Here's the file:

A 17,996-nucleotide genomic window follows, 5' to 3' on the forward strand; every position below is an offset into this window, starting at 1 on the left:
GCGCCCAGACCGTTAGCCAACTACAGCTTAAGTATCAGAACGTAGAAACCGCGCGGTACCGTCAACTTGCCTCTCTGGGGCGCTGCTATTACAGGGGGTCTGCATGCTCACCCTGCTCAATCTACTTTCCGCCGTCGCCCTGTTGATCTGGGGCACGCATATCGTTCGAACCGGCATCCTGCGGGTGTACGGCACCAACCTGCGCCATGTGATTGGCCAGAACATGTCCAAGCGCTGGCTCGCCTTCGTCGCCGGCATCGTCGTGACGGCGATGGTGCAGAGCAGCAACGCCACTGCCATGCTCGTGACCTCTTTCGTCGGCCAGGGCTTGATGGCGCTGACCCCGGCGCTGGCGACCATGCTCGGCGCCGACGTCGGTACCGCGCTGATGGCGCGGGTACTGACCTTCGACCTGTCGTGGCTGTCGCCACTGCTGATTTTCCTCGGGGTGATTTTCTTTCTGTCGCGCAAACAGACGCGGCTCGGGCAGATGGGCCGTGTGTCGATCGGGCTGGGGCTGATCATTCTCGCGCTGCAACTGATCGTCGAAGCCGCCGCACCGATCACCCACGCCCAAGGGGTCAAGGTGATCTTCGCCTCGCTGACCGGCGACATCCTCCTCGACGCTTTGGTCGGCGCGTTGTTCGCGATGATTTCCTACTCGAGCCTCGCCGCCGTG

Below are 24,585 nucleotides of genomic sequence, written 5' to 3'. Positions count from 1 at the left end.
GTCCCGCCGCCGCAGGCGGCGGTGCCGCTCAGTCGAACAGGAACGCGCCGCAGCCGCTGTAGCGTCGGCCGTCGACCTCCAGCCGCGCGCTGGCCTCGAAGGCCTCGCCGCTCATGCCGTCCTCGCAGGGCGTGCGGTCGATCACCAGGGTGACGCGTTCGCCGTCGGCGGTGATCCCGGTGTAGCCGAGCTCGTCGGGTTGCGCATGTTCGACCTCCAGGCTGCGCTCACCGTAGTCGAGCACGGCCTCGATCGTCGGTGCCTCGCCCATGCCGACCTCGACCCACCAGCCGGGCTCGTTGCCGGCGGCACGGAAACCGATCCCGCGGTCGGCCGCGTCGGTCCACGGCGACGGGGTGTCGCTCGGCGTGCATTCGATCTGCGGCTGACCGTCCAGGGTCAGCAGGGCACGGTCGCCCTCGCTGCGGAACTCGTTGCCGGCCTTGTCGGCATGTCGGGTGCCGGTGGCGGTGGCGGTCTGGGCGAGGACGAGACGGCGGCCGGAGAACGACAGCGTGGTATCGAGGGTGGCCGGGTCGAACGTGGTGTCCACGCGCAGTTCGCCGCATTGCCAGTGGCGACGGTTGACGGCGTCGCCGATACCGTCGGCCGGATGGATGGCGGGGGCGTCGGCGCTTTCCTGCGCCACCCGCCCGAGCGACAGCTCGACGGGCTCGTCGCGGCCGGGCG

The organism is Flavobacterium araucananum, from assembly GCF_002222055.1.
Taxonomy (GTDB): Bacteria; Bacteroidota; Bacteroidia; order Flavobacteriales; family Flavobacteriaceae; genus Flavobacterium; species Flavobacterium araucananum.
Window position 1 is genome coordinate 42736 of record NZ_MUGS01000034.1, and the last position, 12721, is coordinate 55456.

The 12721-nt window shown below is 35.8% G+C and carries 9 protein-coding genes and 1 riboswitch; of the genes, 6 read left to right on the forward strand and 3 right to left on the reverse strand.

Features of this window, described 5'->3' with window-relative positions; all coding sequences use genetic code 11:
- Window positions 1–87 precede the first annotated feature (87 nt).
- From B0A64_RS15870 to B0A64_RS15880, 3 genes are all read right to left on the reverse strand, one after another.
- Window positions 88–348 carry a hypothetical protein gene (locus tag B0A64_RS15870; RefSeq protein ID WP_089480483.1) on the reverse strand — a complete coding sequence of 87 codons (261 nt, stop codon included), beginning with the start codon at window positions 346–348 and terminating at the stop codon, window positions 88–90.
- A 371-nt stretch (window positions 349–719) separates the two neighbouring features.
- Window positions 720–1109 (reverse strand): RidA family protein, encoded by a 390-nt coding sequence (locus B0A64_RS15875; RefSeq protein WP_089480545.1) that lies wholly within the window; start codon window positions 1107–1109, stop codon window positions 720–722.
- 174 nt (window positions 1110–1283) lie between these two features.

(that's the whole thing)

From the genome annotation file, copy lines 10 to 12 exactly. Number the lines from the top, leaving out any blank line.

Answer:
- Window positions 1–87 precede the first annotated feature (87 nt).
- From B0A64_RS15870 to B0A64_RS15880, 3 genes are all read right to left on the reverse strand, one after another.
- Window positions 88–348 carry a hypothetical protein gene (locus tag B0A64_RS15870; RefSeq protein ID WP_089480483.1) on the reverse strand — a complete coding sequence of 87 codons (261 nt, stop codon included), beginning with the start codon at window positions 346–348 and terminating at the stop codon, window positions 88–90.